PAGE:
AIB nears €500m sale of problem loans to US consortium

Project Bay portfolio likely to include loans in arrears and restructured mortgages

AIB has picked a consortium involving US-based Ellington Financial and Morgan Stanley as preferred bidders for a portfolio of problem loans, mainly mortgages, that were originally worth €500 million, according to sources.

Mars Capital Finance Ireland, the loan servicing firm, has been lined up to manage the loans on a day-to-day basis, the sources said, adding that a deal is on track to be announced in the coming weeks. A sale will be at a deep discount to the par value of the loans.

The make-up of the preferred bidders suggests that the portfolio, known as Project Bay, includes loans that are deep in arrears and mortgages that have been restructured, and will be refinanced on international bond markets in the near term, according to industry sources.

About half of the loans are classified by AIB as re-performing, where borrowers are meeting eased terms after their loans went into default or were otherwise impaired. However, AIB must continue to classify them as non-performing loans (NPLs) under strict regulatory criteria, according to sources.


Spokesmen for AIB, Morgan Stanley and Mars Capital, which is owned by the Arrow Global distressed debt investment firm, declined to comment on the deal. Representatives for Ellington Financial did not respond to a request for comment.

Ellington, a specialist in mortgage finance, and Morgan Stanley, the Wall Street investment bank, have each been involved in the active market for refinancing Irish NPLs in bond markets in recent years in a process where investors, such as pension funds, buy exposure to the mortgages.

It entails investors buying bonds where interest – or coupon – payments are funded by interest income from the underlying mortgages. These are known as residential mortgaged-backed securitisation (RMBS) transactions.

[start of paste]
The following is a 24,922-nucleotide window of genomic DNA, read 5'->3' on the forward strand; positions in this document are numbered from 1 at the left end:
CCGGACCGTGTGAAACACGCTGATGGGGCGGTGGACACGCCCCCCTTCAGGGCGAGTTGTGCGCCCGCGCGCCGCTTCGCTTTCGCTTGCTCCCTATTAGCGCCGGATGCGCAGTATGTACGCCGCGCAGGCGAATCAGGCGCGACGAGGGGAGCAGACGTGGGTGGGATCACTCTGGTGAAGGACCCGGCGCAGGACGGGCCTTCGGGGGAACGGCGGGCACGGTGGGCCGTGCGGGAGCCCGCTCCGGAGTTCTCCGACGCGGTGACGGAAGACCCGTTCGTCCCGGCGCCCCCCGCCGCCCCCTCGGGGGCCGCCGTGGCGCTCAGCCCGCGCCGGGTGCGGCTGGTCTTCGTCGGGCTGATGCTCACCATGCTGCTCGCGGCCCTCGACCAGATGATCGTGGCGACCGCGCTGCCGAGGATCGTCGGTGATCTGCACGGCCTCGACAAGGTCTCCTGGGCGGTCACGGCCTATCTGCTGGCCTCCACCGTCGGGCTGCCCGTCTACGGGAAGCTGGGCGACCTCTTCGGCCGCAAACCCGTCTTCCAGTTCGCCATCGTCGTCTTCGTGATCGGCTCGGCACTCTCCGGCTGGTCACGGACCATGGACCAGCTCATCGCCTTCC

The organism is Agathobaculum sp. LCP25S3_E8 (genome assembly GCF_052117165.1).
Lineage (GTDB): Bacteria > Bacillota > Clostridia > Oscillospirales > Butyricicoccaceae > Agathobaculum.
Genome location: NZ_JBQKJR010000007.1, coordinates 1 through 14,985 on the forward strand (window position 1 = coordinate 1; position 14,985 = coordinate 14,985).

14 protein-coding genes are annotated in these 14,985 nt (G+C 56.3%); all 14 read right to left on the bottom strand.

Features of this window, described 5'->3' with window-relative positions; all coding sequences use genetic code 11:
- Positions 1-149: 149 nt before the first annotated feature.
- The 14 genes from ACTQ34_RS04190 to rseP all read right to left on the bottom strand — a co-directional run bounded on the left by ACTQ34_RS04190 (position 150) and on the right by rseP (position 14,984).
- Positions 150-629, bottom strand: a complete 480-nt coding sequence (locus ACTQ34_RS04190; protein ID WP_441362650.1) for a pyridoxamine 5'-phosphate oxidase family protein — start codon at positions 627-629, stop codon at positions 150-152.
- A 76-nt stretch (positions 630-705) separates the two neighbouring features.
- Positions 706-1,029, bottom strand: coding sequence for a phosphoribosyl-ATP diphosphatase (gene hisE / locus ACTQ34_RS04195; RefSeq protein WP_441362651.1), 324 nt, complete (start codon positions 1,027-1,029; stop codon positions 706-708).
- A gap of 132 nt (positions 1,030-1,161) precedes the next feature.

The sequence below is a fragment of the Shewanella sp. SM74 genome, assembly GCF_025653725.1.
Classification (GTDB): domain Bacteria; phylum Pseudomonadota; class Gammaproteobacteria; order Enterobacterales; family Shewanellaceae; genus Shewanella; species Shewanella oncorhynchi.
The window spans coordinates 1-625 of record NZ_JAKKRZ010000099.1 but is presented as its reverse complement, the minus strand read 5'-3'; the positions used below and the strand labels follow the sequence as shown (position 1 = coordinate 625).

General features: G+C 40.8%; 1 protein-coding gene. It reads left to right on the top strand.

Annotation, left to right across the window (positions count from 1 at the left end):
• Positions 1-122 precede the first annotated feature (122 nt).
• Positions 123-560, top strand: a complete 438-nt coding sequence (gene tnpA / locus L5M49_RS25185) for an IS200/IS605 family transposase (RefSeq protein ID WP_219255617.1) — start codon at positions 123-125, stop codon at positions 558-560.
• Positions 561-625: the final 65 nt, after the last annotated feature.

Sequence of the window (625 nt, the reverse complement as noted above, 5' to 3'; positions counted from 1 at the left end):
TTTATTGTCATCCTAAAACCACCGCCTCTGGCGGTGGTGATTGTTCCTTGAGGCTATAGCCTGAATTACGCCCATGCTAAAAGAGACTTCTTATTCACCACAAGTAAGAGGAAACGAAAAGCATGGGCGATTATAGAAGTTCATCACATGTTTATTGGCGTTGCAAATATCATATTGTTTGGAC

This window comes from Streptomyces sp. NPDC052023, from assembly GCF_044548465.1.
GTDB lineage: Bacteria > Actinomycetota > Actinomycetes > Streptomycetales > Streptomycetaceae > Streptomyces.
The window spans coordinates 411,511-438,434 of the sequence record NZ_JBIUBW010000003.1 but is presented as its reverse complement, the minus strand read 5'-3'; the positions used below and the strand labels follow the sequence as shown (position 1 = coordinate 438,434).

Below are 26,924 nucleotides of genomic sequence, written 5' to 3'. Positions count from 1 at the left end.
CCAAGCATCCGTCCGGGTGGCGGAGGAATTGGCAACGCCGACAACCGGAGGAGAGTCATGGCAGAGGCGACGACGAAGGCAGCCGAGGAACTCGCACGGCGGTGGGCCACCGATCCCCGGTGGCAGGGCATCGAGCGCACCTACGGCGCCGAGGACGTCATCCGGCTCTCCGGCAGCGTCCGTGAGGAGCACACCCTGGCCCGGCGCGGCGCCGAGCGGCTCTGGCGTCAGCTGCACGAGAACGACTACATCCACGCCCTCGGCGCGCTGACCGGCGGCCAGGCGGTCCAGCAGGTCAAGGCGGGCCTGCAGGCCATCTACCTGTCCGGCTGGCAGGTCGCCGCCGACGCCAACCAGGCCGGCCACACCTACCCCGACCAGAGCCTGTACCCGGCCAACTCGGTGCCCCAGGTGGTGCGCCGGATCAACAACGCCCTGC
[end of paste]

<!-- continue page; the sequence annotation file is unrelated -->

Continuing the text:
The AIB spokesman said that “notwithstanding the considerable progress” the bank has made in reducing non-performing exposures (NPEs) from €31 billion in 2013 to €3.8 billion, or 6.5 per cent of gross loans, as of the end of June, the problem loans ratio “remains elevated and we are committed to reaching an NPEs to circa 3 per cent, which is more in line with European levels”.

He added that European banks are obliged to classify certain loans by regulators as NPEs for a variety of reasons.

While most of the decline in non-performing loans (NPLs) over the past eight years has been down to the bank restructuring loans as well as the sale of portfolios of soured non-mortgage debt, AIB has turned its focus more recently to shifting owner-occupier loans off its books.

In February, the State's largest mortgage lender agreed to sell a portfolio of mainly deep-in-arrears home loans to US investment group Apollo for a discounted price of €400 million, with Mars Capital Finance Ireland contracted to service the loans. The total original value of the loans in the portfolio, known as Project Oak, was about €1 billion.

Kroll Bond Rating Agency (KBRA), the US credit ratings agency, highlighted in a report last month that an average of more than 86 per cent of owner-occupier mortgages in the Republic that were restructured in the wake of the financial crash have continued to meet their new terms since 2015.

KBRA said the “very high” level of borrowers sticking to their new terms has been helped by the fact that they would otherwise face steeper monthly costs in rent if they lost their homes.

Joe Brennan

Joe Brennan

Joe Brennan is Markets Correspondent of The Irish Times